Kelly confident after career-best result 

Pemberton moguls skier takes 10th in China

click to enlarge PHOTO BY MATEUSZ KIELPINSKI/FIS - keen Kelly Pemberton moguls skier Brenden Kelly competes at China's Thaiwoo Ski Resort on Dec. 15.
  • Photo by Mateusz Kielpinski/FIS
  • keen Kelly Pemberton moguls skier Brenden Kelly competes at China's Thaiwoo Ski Resort on Dec. 15.

After a few years of making the occasional FIS World Cup cameo, Pemberton's Brenden Kelly is looking to take a starring role on the tour.

Just two competitions into the 2018-19 campaign, the 23-year-old has already made moves to grasp his place on Freestyle Canada's team, most recently taking a career-best 10th-place finish at Thaiwoo Ski Resort in China on Dec. 15.

"It was super incredible to go to a country I'd never been to before, and to ski the way that I wanted to was very special," he said. "The weather had been really nice all week and we were dealing with mostly sunny conditions all day. The course there is flatter than what we'd seen the previous week in Finland, so it gave me a lot of confidence to ski a little bit of an easier course."

Kelly made the most of an easier course to try a new approach, landing his tougher trick earlier in the run. It was ultimately a successful change in strategy.

"I switched my jumping package up to do a 1080 on the top and a 720 on the bottom to focus more on my skiing and my turns in the middle section," he said. "I toned down. I did the 1080, the jump I normally do at the bottom, on the top, and got that out of the way, so I had one of my easier jumps to do on the bottom. That really cleared my head and made my run a lot easier, and it felt like a lot less pressure when I was skiing.

"Once I got the 1080 landed and started skiing the middle, all I had to do was focus on those middle-section turns because I knew it was autopilot off that bottom jump."

The Chinese event came just a week after the season-opening event in Ruka, Finland, where Kelly placed 29th. It admittedly wasn't easy getting quickly acclimatized to a resort that's six hours ahead, but Kelly noted his competition was all in the same boat.

"It's definitely tricky to adjust to the time change that fast, but every athlete on tour did the exact same thing. We all had to go from Finland straight to China, so nobody really has an advantage in those situations," he said. "It's really about who can let that go and just train and do what they have to do skiing."

Entering the season, the defending national dual moguls champion worked to refine his skills in order to ensure that he had the best possible toolbox entering competition this campaign.

"We really focused on my skiing. Coming off of last year, I was doing the back double full and the 1080 at all my events and those are two of the hardest tricks on the World Cup tour," he said. "I knew I had those tricks already down. My coach decided that for me, really focusing on my skiing and my speed would be the next step for me to complete my entire package. We focused a lot on my turns and my turn timing."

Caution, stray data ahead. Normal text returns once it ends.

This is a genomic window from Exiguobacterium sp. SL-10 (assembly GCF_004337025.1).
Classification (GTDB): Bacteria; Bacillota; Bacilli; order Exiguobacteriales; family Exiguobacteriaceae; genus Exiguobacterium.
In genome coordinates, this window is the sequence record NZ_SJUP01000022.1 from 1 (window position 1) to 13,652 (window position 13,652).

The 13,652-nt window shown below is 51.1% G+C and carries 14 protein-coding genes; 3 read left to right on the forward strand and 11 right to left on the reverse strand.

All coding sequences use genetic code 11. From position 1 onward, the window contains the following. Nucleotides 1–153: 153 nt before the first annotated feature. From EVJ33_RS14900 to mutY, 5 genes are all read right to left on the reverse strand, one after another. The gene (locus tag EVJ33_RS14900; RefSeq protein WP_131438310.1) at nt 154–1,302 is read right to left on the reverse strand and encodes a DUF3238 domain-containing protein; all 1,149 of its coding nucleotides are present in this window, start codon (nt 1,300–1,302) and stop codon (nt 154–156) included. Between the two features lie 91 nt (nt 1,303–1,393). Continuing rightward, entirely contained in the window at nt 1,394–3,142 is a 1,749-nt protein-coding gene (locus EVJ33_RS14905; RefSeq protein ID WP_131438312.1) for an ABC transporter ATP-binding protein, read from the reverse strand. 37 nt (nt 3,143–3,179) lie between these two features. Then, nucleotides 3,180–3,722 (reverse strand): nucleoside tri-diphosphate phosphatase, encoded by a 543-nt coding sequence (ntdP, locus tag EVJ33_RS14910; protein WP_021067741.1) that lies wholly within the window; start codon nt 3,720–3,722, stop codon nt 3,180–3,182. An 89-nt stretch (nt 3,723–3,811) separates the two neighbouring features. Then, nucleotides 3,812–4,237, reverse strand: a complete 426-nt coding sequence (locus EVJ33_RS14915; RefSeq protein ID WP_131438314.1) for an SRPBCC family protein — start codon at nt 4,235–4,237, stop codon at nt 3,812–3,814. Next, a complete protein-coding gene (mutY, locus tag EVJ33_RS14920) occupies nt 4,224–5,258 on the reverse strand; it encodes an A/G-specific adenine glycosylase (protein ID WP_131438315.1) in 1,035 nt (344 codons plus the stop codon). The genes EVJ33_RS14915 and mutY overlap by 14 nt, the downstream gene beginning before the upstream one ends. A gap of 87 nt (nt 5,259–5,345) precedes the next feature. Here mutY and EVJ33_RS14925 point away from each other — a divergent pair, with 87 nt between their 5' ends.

Other tweaks Kelly made in the offseason included his hand position and ski direction as well as jumping. Then, as the season approached, it was all about combining each element into a World Cup-worthy run.

With the North American portion of the season set to go in January, Kelly is looking to clinch one of Canada's four World Championships slots so he can compete in Utah in February.

"That 10th place puts me in good position for the World Championship," he said.

One competitor who is locked into a spot is World Cup career wins leader Mikaël Kingsbury, who has gone about his business with three wins in three events so far this year. Having more time on the World Cup tour has allowed Kelly a front-row seat to his teammate's greatness, as well as the opportunity to pick the brain of arguably the best the sport has ever seen.

"I constantly ask him questions. He definitely sees the course a little bit differently than everybody else. He's so talented and he's able to think in such a tactical manner when he's skiing that a lot of the questions I ask him are how he's dealing with certain tricky sections of the course or how he's dealing with something smaller off the bottom jump," Kelly said. "There are certain things that athletes overlook when they're skiing and they're just focusing on the fundamentals of the sport, whereas he is always looking for that little extra edge that he can get on, that extra speed he can take in these moguls, or he slows down only one mogul before the bottom air instead of three or four.

"It's going to pay off for our whole team. We're going to continue to push him, but we all have the opportunity to learn from him and I think that's really special and we're really lucky."

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